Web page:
Park Forest, IL–(ENEWSPF)– The Finance Committee and Regular Session board meetings held on the evening of May 2, 2011, once again revealed Park Forest – Chicago Heights School District 163 to be a community committed to excellence in the classroom.
However, not all board members seem equally committed to the endeavor. (More near the end).
Board members and administrators present that evening included: Walter Mosby (President), Cheryl Franklin (Secretary), Dr. Joyce Carmine (Superintendent), Denise Faris (Clerk), Phil Conboy, Lance Jefferson, Jacqueline Jordan, Margaret McDannel, Shirley McDonald, and Melvin Pumphrey.
The true strength of District 163 remains in the efforts teachers make every day in the classrooms. On the first Monday of the month, community members have the opportunity to witness what “best practices” are going on inside district classrooms. One of the biggest questions asked in English classrooms is, “What does it mean to be a good reader?” On May 2, Blackhawk Intermediate Center fifth grade teacher Erin Elliot presented videos of her students not only engaging in good reading strategies but also combating bullying at the same time.
In a combined fourth and fifth grade project, teachers and students created a talk show-esque program entitled The Favor Show. On the talk show, student Favor interviewed the authors (played by her fellow students) of her favorite children’s books. The books/authors discussed included: Because of Winn Dixie by Kate DiCamillo, The Watsons Go to Birmingham by Christopher Paul Curtis, and Tales of a Fourth Grade Nothing by Judy Blume. Student audience members asked questions of these authors. Through these questions – developed both by Ms. Elliot and student helpers from her Response to Intervention (RTI) groups – students were able to reflect on valuable and advanced reading strategies such as: summarizing, determining main ideas and theme, making connections between one’s own life and the text, between texts, and between the text and the author’s life, asking questions to clarify meaning, asking open-ended questions, and discussing character motivation while providing textual evidence for one’s theories.
Ms. Elliot and her fellow teachers have also found ways to integrate creative activities and technology into instructional activities in order to take what students are learning beyond the classroom walls. Ms. Elliot has had students use graphic organizers to rewrite story endings, websites to communicate with authors, and blogs to discuss texts with classmates and make predictions. Such strategies will not only assist students in tackling the questions presented on standardized tests but also encourage students to engage deeply with what they read and, hopefully, develop a lifelong love of reading.
In between author interviews, other students provided staged public service announcements on how to deal with bullying. In a post-Columbine America, bullying cannot be taken too seriously. District 163 teachers are finding creative ways to help students deal with bullying through positive means and peer intervention – even establishing the motto “Think Twice. Be Nice.”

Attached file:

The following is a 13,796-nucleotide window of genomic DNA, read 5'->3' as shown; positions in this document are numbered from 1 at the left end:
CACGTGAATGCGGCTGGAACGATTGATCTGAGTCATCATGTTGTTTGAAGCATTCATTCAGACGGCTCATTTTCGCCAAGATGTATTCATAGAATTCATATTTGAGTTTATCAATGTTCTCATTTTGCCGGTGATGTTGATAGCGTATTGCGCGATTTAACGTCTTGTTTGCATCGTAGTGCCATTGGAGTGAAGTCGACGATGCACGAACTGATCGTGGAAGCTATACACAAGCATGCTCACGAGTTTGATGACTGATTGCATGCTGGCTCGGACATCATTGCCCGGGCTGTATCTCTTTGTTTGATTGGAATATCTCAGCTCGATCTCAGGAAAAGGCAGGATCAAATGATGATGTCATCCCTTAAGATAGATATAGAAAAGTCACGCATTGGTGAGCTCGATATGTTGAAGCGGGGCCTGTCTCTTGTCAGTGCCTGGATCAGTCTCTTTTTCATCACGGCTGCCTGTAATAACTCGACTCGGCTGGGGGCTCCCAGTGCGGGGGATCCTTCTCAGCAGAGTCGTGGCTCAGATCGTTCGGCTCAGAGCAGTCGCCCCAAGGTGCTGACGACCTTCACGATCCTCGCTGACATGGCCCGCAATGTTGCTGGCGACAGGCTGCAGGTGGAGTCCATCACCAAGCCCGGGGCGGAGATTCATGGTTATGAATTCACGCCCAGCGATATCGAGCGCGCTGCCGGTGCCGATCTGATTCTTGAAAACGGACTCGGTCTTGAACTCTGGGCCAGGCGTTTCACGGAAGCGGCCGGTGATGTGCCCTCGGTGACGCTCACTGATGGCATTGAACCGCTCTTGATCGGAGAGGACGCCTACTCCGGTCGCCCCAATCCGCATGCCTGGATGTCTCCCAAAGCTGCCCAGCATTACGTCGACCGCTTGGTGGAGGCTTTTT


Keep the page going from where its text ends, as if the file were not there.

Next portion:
Through activities like those going on in Ms. Elliot’s classroom, District 163 is at the forefront of best practices for the teaching of reading and English. In addition, district students have the opportunity to see highly educated adults as readers.
At the board meeting, Superintendent Dr. Joyce Carmine took the opportunity to speak with several students involved in Ms. Elliot’s project. Student volunteers in attendance May 2 came ready to answer questions of board members. These young people shared their favorite reading strategies, answered questions intelligently, and even dressed to impress – the girls wearing nice blouses and the boys wearing suits. Seeing adults as readers is essential to encouraging young people to become lifelong readers. Dr. Carmine demonstrated she too uses good reading strategies when she shared her own text-to-self connection. Carmine explained that she once had the opportunity to speak with author Christopher Paul Curtis, and he told her that everyone should be read to two years beyond their current reading level. Dr. Carmine also encouraged teachers to take literary analysis activities to the next level by examining President Barack Obama’s speech on the death of Osama Bin Laden for the use of detailed language. District teachers continue to seize teachable moments to connect classroom learning to the real world.
The Finance Committee meeting also covered business matters. Phil Conboy reported changes made to the district’s Risk Management Plan. Every year, the district must adopt a new plan to tell the business manager how to allocate funds. At the advice of the district attorney, District 163 decided to remove coaches from the list of expenditures. Doing so will get the balance down so that there will be fewer tax objections, according to the attorney.